Although “vaginal commodities”—feminized and sexualized bodies in the economic system—are found everywhere on the globe today, this article focuses on the ways in which such sexualized images of the Filipino “Japayuki” entertainers working in Japan have been produced and consumed. Suzuki will trace the history of this fantasy production back to the 1970s when the Japanese first began to construct the workers in a particular way. Subsequently, these images became widely circulated among the transnational public in which most eager consumers of these representations are the transnational middle class such as advocates, academics, lawmakers, and the media people, including the Philippine elite. Recently, such overt sexualization of the workers has also subjected Filipino male workers in the night businesses. Whatever workers' sex and sexual orientation, they are seen not as humans but as objects of sex. They are feminized by the hands of the indifferent narrators of the images, and the workers' entirety as humans is reduced to those who are only good at making a living in bed. To analyze, Suzuki takes “Philippine cinema,” the theme of this journal, to mean a site that both veils and invokes global audiences' particular visual fantasies about laboring Filipina/o entertainers. The data used here are queer and drawn not only from filmic but also from printed and audio materials. The time period covered is from the 1970s to March 2005, when the Japanese government suddenly tightened the issuance of the entertainer visas.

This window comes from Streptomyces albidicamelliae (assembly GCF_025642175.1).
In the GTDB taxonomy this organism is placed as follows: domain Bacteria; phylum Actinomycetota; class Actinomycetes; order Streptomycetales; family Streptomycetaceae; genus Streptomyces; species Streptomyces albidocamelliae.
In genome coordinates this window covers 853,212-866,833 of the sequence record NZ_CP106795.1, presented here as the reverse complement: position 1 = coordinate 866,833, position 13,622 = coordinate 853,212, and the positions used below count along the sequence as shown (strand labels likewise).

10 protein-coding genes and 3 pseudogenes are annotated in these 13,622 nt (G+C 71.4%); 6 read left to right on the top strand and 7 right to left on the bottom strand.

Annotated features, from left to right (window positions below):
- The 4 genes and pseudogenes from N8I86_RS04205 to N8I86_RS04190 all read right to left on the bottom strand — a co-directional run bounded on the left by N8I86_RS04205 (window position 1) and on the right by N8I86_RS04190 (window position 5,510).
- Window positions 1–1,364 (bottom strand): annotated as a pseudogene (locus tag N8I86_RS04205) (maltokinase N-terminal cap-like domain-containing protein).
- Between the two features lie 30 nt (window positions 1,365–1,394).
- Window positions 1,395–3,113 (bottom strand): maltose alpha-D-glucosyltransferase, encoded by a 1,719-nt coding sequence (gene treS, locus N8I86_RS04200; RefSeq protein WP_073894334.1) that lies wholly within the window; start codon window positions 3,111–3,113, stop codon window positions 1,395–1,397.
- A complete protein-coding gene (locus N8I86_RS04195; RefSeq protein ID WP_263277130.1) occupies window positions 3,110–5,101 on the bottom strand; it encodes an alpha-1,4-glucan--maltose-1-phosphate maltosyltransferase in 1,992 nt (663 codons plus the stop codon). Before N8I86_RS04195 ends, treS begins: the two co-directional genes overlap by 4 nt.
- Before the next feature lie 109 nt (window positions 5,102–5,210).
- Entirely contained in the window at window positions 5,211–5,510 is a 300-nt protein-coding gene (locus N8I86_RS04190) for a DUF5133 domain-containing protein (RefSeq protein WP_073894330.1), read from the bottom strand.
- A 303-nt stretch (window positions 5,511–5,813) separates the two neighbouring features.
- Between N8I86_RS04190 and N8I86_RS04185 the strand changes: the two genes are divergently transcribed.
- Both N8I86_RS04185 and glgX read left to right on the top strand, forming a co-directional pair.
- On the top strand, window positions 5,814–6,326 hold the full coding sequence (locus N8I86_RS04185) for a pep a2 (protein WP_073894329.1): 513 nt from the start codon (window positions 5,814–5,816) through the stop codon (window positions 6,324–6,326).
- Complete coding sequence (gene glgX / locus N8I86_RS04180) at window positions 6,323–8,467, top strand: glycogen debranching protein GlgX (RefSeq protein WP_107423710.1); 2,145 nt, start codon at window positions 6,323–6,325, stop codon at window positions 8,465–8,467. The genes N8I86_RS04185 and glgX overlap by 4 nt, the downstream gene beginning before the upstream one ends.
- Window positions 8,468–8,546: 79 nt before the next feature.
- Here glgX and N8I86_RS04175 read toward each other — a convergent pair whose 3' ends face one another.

Nobue Suzuki; “Japayuki,” or, Spectacles for the Transnational Middle Class. positions 1 May 2011; 19 (2): 439–462. doi: https://doi.org/10.1215/10679847-1331787
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